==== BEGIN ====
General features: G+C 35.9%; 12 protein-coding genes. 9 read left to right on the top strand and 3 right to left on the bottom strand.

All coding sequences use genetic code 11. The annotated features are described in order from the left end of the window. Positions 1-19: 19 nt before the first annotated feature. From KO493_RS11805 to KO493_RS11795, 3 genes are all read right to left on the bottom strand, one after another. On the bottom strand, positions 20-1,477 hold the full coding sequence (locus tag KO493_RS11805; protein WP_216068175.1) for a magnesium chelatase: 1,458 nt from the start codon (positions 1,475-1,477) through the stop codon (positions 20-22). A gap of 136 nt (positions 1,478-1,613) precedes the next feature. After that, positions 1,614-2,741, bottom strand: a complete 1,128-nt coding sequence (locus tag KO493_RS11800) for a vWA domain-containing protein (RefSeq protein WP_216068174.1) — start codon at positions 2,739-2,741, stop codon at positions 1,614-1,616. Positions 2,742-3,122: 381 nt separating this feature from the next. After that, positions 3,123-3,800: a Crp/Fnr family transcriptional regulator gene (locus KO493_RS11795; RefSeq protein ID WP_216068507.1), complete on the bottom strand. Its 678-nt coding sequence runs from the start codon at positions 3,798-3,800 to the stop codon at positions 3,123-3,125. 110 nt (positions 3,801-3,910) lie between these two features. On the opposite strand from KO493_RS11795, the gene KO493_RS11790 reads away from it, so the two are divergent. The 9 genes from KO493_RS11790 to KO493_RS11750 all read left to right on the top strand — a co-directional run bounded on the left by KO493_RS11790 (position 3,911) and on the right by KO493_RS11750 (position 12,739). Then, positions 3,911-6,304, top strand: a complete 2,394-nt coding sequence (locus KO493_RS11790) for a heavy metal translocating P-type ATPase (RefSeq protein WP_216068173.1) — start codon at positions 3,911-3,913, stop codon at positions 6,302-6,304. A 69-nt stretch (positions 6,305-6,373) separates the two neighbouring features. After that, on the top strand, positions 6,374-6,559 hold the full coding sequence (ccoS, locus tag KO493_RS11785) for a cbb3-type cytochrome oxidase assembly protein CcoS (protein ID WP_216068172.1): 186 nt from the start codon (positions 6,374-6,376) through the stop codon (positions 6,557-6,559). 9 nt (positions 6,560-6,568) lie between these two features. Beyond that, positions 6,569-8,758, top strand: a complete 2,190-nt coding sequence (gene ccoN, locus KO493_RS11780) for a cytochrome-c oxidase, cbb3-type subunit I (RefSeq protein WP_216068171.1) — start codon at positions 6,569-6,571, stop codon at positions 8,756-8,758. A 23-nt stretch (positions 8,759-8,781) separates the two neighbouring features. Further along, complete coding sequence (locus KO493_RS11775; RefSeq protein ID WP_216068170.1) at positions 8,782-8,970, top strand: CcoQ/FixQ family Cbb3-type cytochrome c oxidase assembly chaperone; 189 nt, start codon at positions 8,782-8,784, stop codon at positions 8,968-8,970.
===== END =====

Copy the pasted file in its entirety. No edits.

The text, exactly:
General features: G+C 35.9%; 12 protein-coding genes. 9 read left to right on the top strand and 3 right to left on the bottom strand.

All coding sequences use genetic code 11. The annotated features are described in order from the left end of the window. Positions 1-19: 19 nt before the first annotated feature. From KO493_RS11805 to KO493_RS11795, 3 genes are all read right to left on the bottom strand, one after another. On the bottom strand, positions 20-1,477 hold the full coding sequence (locus tag KO493_RS11805; protein WP_216068175.1) for a magnesium chelatase: 1,458 nt from the start codon (positions 1,475-1,477) through the stop codon (positions 20-22). A gap of 136 nt (positions 1,478-1,613) precedes the next feature. After that, positions 1,614-2,741, bottom strand: a complete 1,128-nt coding sequence (locus tag KO493_RS11800) for a vWA domain-containing protein (RefSeq protein WP_216068174.1) — start codon at positions 2,739-2,741, stop codon at positions 1,614-1,616. Positions 2,742-3,122: 381 nt separating this feature from the next. After that, positions 3,123-3,800: a Crp/Fnr family transcriptional regulator gene (locus KO493_RS11795; RefSeq protein ID WP_216068507.1), complete on the bottom strand. Its 678-nt coding sequence runs from the start codon at positions 3,798-3,800 to the stop codon at positions 3,123-3,125. 110 nt (positions 3,801-3,910) lie between these two features. On the opposite strand from KO493_RS11795, the gene KO493_RS11790 reads away from it, so the two are divergent. The 9 genes from KO493_RS11790 to KO493_RS11750 all read left to right on the top strand — a co-directional run bounded on the left by KO493_RS11790 (position 3,911) and on the right by KO493_RS11750 (position 12,739). Then, positions 3,911-6,304, top strand: a complete 2,394-nt coding sequence (locus KO493_RS11790) for a heavy metal translocating P-type ATPase (RefSeq protein WP_216068173.1) — start codon at positions 3,911-3,913, stop codon at positions 6,302-6,304. A 69-nt stretch (positions 6,305-6,373) separates the two neighbouring features. After that, on the top strand, positions 6,374-6,559 hold the full coding sequence (ccoS, locus tag KO493_RS11785) for a cbb3-type cytochrome oxidase assembly protein CcoS (protein ID WP_216068172.1): 186 nt from the start codon (positions 6,374-6,376) through the stop codon (positions 6,557-6,559). 9 nt (positions 6,560-6,568) lie between these two features. Beyond that, positions 6,569-8,758, top strand: a complete 2,190-nt coding sequence (gene ccoN, locus KO493_RS11780) for a cytochrome-c oxidase, cbb3-type subunit I (RefSeq protein WP_216068171.1) — start codon at positions 6,569-6,571, stop codon at positions 8,756-8,758. A 23-nt stretch (positions 8,759-8,781) separates the two neighbouring features. Further along, complete coding sequence (locus KO493_RS11775; RefSeq protein ID WP_216068170.1) at positions 8,782-8,970, top strand: CcoQ/FixQ family Cbb3-type cytochrome c oxidase assembly chaperone; 189 nt, start codon at positions 8,782-8,784, stop codon at positions 8,968-8,970.